Independence 2.0: Internet Activism, Communication Power and the Catalan Civil Independence Movement
Professor Kathryn Crameri, Stevenson Chair of Hispanic Studies, University of Glasgow
A keynote lecture in the AILASA 2014 - Voicing Dissent International Conference hosted by the Association of Iberian and Latin American Studies of Australasia
3 July, 2014
Civil pro-independence groups in Catalonia have become increasingly sophisticated in their use of Web 2.0 technologies. Not only are these vital in the organisation of demonstrations and other activities and to ensure publicity before and after the event – they also create far-reaching networks of influence that intersect with the Catalan traditional media.
Professor Crameri explores the importance of internet activism and social media for the civil sectors of the Catalan independence movement. Examples of activities whose impact depends on digital communication include lipdubs and flashmobs as well as more traditional forms of protest. The discussion draws both on recent theory on the role of new media in facilitating the work of social movement organisations, and Manuel Castells’ concept of ‘communication power’. The multidimensionality of these power networks and ‘the rise of the interactive production of meaning’ give civil associations an immense potential for influence, but also require us to question prevailing generalisations about the relationship between ‘top down’ and ‘bottom up’ pressure for independence in the Catalan context.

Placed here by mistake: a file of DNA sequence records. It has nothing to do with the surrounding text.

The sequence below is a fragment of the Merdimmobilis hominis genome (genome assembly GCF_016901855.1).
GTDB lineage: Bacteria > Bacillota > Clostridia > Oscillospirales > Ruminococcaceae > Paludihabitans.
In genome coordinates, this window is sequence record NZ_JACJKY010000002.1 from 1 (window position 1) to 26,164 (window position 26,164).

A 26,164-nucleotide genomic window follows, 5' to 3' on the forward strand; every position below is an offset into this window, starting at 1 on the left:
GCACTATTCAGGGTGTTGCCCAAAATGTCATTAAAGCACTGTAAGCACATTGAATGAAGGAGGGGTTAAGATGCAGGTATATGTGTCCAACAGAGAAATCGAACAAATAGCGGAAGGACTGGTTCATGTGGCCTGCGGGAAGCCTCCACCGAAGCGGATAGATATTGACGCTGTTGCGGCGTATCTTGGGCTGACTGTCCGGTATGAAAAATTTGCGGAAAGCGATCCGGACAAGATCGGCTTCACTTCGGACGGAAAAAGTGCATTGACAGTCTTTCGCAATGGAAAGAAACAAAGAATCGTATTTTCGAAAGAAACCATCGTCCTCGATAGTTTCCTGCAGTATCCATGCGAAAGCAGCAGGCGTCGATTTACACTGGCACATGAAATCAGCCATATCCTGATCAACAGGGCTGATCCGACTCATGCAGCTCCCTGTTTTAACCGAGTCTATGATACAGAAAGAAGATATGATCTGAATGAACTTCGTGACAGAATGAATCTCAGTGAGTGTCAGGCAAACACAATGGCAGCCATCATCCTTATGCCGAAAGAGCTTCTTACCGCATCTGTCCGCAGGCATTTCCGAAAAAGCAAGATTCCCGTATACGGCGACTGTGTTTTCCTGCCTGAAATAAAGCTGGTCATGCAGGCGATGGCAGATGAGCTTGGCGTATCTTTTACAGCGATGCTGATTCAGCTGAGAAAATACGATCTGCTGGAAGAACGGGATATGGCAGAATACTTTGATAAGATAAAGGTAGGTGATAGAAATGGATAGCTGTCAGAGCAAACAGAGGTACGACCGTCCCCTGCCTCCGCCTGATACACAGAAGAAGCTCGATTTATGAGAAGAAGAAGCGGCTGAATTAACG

Professor Kathryn Crameri completed her PhD at Clare College, Cambridge, before taking up a lectureship at Lancaster University. She then moved to the University of Sydney, where she was the Chair of the Department of Spanish and Latin American Studies and later an Associate Dean in the Faculty of Arts and Social Sciences. She is now Stevenson Chair of Hispanic Studies and Head of the School of Modern Languages and Cultures at the University of Glasgow. Her publications include Language, The Novelist and National Identity in Post-Franco Catalonia (2000), Catalonia: National Identity and Cultural Policy 1980-2003 (2008), and ‘Goodbye, Spain?’ The Question of Independence for Catalonia (2014).